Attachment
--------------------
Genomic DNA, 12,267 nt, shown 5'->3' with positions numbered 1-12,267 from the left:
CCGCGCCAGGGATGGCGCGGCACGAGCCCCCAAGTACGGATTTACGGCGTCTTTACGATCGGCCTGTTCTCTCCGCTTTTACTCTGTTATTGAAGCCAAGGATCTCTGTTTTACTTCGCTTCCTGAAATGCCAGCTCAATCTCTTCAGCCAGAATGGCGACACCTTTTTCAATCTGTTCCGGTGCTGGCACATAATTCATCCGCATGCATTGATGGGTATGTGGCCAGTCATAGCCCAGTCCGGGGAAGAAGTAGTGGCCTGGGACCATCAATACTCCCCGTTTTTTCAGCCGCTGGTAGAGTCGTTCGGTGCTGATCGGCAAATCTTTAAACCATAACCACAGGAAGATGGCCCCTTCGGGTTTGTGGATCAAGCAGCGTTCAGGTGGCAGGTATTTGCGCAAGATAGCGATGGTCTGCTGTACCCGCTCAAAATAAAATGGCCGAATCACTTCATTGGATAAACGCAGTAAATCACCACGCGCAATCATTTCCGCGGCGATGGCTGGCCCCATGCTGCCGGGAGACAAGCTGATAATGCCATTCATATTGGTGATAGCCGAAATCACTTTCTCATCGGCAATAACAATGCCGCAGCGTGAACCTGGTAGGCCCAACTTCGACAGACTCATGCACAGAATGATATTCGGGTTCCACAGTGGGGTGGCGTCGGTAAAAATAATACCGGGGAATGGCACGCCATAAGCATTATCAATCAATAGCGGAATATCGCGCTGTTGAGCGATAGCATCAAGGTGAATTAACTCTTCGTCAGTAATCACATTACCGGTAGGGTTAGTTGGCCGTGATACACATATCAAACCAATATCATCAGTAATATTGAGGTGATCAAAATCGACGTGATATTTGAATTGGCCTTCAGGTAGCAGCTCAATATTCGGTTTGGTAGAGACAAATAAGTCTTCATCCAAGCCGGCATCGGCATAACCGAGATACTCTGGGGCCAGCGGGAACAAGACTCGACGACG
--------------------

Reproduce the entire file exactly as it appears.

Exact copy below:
Genomic DNA, 12,267 nt, shown 5'->3' with positions numbered 1-12,267 from the left:
CCGCGCCAGGGATGGCGCGGCACGAGCCCCCAAGTACGGATTTACGGCGTCTTTACGATCGGCCTGTTCTCTCCGCTTTTACTCTGTTATTGAAGCCAAGGATCTCTGTTTTACTTCGCTTCCTGAAATGCCAGCTCAATCTCTTCAGCCAGAATGGCGACACCTTTTTCAATCTGTTCCGGTGCTGGCACATAATTCATCCGCATGCATTGATGGGTATGTGGCCAGTCATAGCCCAGTCCGGGGAAGAAGTAGTGGCCTGGGACCATCAATACTCCCCGTTTTTTCAGCCGCTGGTAGAGTCGTTCGGTGCTGATCGGCAAATCTTTAAACCATAACCACAGGAAGATGGCCCCTTCGGGTTTGTGGATCAAGCAGCGTTCAGGTGGCAGGTATTTGCGCAAGATAGCGATGGTCTGCTGTACCCGCTCAAAATAAAATGGCCGAATCACTTCATTGGATAAACGCAGTAAATCACCACGCGCAATCATTTCCGCGGCGATGGCTGGCCCCATGCTGCCGGGAGACAAGCTGATAATGCCATTCATATTGGTGATAGCCGAAATCACTTTCTCATCGGCAATAACAATGCCGCAGCGTGAACCTGGTAGGCCCAACTTCGACAGACTCATGCACAGAATGATATTCGGGTTCCACAGTGGGGTGGCGTCGGTAAAAATAATACCGGGGAATGGCACGCCATAAGCATTATCAATCAATAGCGGAATATCGCGCTGTTGAGCGATAGCATCAAGGTGAATTAACTCTTCGTCAGTAATCACATTACCGGTAGGGTTAGTTGGCCGTGATACACATATCAAACCAATATCATCAGTAATATTGAGGTGATCAAAATCGACGTGATATTTGAATTGGCCTTCAGGTAGCAGCTCAATATTCGGTTTGGTAGAGACAAATAAGTCTTCATCCAAGCCGGCATCGGCATAACCGAGATACTCTGGGGCCAGCGGGAACAAGACTCGACGACG